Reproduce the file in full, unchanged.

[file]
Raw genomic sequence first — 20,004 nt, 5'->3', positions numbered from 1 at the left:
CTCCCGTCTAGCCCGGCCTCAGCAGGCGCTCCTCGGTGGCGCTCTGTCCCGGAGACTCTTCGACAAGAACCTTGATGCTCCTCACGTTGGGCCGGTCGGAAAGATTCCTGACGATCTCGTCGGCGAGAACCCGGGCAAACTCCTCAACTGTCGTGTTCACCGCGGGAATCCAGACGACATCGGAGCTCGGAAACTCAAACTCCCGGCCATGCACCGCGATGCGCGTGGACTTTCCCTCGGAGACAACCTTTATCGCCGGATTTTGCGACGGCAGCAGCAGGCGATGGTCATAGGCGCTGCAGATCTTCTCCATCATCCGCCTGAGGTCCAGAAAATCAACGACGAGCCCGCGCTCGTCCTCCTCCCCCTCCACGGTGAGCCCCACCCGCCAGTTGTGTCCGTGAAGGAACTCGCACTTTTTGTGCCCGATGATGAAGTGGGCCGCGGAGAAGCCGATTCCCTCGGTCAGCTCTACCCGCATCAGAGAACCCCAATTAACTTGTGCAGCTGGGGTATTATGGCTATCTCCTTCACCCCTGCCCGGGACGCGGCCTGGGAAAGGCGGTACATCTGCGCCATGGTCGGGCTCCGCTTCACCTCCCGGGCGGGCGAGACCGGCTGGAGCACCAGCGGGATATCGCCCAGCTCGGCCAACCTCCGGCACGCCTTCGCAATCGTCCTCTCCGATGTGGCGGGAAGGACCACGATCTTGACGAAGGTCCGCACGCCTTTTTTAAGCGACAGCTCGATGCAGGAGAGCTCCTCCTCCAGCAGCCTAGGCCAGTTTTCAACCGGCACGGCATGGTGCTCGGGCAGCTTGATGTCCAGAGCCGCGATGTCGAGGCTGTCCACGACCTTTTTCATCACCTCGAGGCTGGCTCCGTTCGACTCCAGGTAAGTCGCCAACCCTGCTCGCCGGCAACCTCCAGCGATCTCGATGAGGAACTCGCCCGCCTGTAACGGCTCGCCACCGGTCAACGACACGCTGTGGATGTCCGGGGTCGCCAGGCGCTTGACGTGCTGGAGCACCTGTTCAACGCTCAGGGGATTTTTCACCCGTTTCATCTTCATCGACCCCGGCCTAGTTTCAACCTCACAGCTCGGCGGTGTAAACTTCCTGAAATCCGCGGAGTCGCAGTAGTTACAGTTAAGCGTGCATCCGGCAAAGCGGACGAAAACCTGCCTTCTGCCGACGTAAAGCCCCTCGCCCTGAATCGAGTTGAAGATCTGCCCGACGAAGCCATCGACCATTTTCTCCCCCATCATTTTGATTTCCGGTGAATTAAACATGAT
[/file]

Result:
Raw genomic sequence first — 20,004 nt, 5'->3', positions numbered from 1 at the left:
CTCCCGTCTAGCCCGGCCTCAGCAGGCGCTCCTCGGTGGCGCTCTGTCCCGGAGACTCTTCGACAAGAACCTTGATGCTCCTCACGTTGGGCCGGTCGGAAAGATTCCTGACGATCTCGTCGGCGAGAACCCGGGCAAACTCCTCAACTGTCGTGTTCACCGCGGGAATCCAGACGACATCGGAGCTCGGAAACTCAAACTCCCGGCCATGCACCGCGATGCGCGTGGACTTTCCCTCGGAGACAACCTTTATCGCCGGATTTTGCGACGGCAGCAGCAGGCGATGGTCATAGGCGCTGCAGATCTTCTCCATCATCCGCCTGAGGTCCAGAAAATCAACGACGAGCCCGCGCTCGTCCTCCTCCCCCTCCACGGTGAGCCCCACCCGCCAGTTGTGTCCGTGAAGGAACTCGCACTTTTTGTGCCCGATGATGAAGTGGGCCGCGGAGAAGCCGATTCCCTCGGTCAGCTCTACCCGCATCAGAGAACCCCAATTAACTTGTGCAGCTGGGGTATTATGGCTATCTCCTTCACCCCTGCCCGGGACGCGGCCTGGGAAAGGCGGTACATCTGCGCCATGGTCGGGCTCCGCTTCACCTCCCGGGCGGGCGAGACCGGCTGGAGCACCAGCGGGATATCGCCCAGCTCGGCCAACCTCCGGCACGCCTTCGCAATCGTCCTCTCCGATGTGGCGGGAAGGACCACGATCTTGACGAAGGTCCGCACGCCTTTTTTAAGCGACAGCTCGATGCAGGAGAGCTCCTCCTCCAGCAGCCTAGGCCAGTTTTCAACCGGCACGGCATGGTGCTCGGGCAGCTTGATGTCCAGAGCCGCGATGTCGAGGCTGTCCACGACCTTTTTCATCACCTCGAGGCTGGCTCCGTTCGACTCCAGGTAAGTCGCCAACCCTGCTCGCCGGCAACCTCCAGCGATCTCGATGAGGAACTCGCCCGCCTGTAACGGCTCGCCACCGGTCAACGACACGCTGTGGATGTCCGGGGTCGCCAGGCGCTTGACGTGCTGGAGCACCTGTTCAACGCTCAGGGGATTTTTCACCCGTTTCATCTTCATCGACCCCGGCCTAGTTTCAACCTCACAGCTCGGCGGTGTAAACTTCCTGAAATCCGCGGAGTCGCAGTAGTTACAGTTAAGCGTGCATCCGGCAAAGCGGACGAAAACCTGCCTTCTGCCGACGTAAAGCCCCTCGCCCTGAATCGAGTTGAAGATCTGCCCGACGAAGCCATCGACCATTTTCTCCCCCATCATTTTGATTTCCGGTGAATTAAACATGAT